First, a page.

Jio follows Rakuten into vendor role as telco sector grows older

Having disrupted India's telecom market, Reliance Jio is preparing to sell its platforms to other companies.

Iain Morris, International Editor

September 20, 2022

5 Min Read
Jio follows Rakuten into vendor role as telco sector grows older

COPENHAGEN – Digital Transformation World – The average age of an employee at 12,000-strong Reliance Jio Platforms, which started out with only 500 people a few years ago, is apparently 27.

The average age of an attendee at this week's Digital Transformation World (DTW) event in Copenhagen is somewhere far north of that number. To paraphrase Legolas the elf in Peter Jackson's Lord of the Rings spectacle (that's the way Tolkien's done, Amazon), some of them have seen too many winters.

"We are facing a retirement cliff in our industry," said Keri Gilder, the CEO of Colt, putting it marginally more tactfully on stage. "The great resignation is upon us."

Telecom's evident failure to replenish its dwindling ranks with younger blood, or at least dispatch it to supposedly important industry events, is on a list of all-too-familiar problems the industry faces. The emergence of Jio Platforms is a newer one.

Much was made at DTW of Jio's sixth birthday party on September 5. Having launched its inaugural 4G service back in 2016, the telco infant then proceeded to crash through the playground of India's telecom sector and smash up everyone else's toys.

Today, it boasts 421 million mobile customers and is the country's number-one operator. What's scary is that Jio is not for stopping.

Figure 1: Something telcos are struggling to do. (Photo by Iain Morris) Something telcos are struggling to do.
(Photo by Iain Morris)

Besides ramping up its presence in India's fixed broadband sector, Jio seems to be readying itself for an assault on the telco vendor landscape.

"We're getting out of the infant years and into the childhood years and we have to grow new muscles," said Kirin Thomas, the president and CEO of Jio Platforms, before he and his colleague Anish Shah (the chief operating officer) then dangled a menu of back-office software products in front of slavering telcos and frightened vendors.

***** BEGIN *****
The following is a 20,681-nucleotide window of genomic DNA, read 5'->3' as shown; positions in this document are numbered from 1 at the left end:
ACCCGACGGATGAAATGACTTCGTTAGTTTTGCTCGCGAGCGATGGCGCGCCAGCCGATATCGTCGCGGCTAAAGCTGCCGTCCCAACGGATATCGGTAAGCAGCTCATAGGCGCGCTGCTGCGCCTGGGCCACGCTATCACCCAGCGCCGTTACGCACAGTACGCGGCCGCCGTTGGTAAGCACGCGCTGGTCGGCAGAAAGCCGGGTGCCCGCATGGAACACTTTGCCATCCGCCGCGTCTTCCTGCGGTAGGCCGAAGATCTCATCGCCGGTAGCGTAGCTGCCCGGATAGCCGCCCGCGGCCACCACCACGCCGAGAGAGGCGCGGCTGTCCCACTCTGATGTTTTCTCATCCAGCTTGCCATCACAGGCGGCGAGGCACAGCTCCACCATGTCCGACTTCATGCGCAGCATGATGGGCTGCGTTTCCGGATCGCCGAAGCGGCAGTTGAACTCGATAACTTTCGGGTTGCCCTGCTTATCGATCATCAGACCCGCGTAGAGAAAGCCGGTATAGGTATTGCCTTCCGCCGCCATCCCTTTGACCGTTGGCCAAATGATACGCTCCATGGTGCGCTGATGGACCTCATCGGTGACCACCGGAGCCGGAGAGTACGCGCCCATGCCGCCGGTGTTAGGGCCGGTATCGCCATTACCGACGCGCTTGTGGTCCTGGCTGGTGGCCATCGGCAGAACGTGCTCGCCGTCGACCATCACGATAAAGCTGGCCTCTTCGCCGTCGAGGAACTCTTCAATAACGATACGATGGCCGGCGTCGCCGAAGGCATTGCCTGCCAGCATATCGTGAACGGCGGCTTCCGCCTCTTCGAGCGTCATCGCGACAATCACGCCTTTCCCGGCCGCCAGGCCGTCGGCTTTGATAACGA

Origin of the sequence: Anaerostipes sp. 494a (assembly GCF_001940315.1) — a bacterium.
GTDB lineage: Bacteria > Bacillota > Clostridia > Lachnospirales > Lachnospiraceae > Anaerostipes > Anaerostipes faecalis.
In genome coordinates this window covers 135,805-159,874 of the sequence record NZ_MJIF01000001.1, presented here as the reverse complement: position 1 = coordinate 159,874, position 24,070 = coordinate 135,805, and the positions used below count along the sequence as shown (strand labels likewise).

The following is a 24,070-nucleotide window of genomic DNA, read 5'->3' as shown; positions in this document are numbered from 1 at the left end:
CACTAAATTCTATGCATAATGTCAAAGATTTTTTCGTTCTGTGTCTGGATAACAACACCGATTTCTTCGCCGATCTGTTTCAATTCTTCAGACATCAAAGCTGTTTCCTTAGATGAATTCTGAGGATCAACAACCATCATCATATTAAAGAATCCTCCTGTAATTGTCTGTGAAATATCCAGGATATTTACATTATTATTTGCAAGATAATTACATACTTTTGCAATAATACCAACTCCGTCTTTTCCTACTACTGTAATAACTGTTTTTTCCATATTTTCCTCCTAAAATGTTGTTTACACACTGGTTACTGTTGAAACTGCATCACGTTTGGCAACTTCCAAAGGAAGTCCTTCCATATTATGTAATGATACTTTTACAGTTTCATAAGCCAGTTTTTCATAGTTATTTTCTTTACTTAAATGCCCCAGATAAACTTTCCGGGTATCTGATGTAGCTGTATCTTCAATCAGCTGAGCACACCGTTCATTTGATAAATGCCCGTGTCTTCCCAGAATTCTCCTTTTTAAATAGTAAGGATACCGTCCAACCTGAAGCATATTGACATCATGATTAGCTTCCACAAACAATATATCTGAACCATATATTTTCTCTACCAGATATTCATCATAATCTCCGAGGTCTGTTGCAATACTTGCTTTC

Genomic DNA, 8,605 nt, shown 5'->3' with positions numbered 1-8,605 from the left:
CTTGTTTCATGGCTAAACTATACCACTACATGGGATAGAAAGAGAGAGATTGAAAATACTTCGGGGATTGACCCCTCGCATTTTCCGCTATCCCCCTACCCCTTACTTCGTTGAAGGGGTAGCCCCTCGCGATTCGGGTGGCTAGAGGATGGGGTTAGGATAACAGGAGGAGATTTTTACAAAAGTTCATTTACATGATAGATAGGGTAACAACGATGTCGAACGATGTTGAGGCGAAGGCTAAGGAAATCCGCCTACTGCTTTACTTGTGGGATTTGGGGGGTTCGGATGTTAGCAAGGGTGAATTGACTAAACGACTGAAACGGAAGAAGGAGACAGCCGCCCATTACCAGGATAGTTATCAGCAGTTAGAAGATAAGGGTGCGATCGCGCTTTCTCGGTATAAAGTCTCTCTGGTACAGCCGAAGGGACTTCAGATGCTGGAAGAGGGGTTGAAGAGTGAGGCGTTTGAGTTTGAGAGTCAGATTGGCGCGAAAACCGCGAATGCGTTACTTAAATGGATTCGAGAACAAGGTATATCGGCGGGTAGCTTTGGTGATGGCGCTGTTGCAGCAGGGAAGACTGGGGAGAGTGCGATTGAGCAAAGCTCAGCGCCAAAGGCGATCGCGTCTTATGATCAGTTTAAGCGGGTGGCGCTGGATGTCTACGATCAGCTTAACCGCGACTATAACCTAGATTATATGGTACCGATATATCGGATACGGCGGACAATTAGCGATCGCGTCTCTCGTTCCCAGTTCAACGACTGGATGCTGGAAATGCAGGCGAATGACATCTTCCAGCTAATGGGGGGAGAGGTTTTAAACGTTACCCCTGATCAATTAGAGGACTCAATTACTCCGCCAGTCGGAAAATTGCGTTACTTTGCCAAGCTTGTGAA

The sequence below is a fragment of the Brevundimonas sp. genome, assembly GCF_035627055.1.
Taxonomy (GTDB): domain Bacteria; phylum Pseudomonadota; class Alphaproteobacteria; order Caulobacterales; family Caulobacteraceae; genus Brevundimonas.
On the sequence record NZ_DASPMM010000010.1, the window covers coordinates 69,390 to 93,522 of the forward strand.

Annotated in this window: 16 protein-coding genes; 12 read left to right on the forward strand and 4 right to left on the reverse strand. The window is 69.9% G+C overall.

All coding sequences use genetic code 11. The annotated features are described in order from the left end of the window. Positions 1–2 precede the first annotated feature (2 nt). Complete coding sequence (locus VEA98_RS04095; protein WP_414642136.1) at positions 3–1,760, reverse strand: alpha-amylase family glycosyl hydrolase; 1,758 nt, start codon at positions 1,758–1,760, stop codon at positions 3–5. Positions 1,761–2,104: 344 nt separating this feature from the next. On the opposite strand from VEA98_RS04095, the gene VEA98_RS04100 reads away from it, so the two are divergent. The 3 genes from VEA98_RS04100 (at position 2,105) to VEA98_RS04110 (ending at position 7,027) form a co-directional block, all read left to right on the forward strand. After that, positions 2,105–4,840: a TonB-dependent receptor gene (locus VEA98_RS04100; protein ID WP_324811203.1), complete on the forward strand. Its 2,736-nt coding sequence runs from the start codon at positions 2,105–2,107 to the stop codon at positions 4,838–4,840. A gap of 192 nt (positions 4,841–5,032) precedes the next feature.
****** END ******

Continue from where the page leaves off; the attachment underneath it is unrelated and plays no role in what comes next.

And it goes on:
That would have been the desired reaction, at least, and Elisabetta Romano, the CEO of TIM subsidiary Sparkle, was biting.

"By the way, for vendors in the audience, Reliance is building products and they have done great," she enthused at the end of her own presentation about seemingly unstoppable revenue decline.

Amin, brother

The Jio model looks almost identical to that of Rakuten, the Japanese ecommerce player that launched a mobile service in Japan and then started to sell the in-house software used in its network to operators in other countries (it counts Germany's 1&1 as its flagship customer).

How Rakuten's Symphony unit feels about the Jio move will be interesting to know – partly because Tareq Amin, its CEO, was previously in charge of Jio's network deployment.

Joining the party, Jio was in Copenhagen showing off its "JPL Architecture," a multi-layered stack of back-office and IT management tools.

It includes an engagement layer, featuring an experience platform and design system, and a coordination layer that comes with integration services and Jio's digital API platform.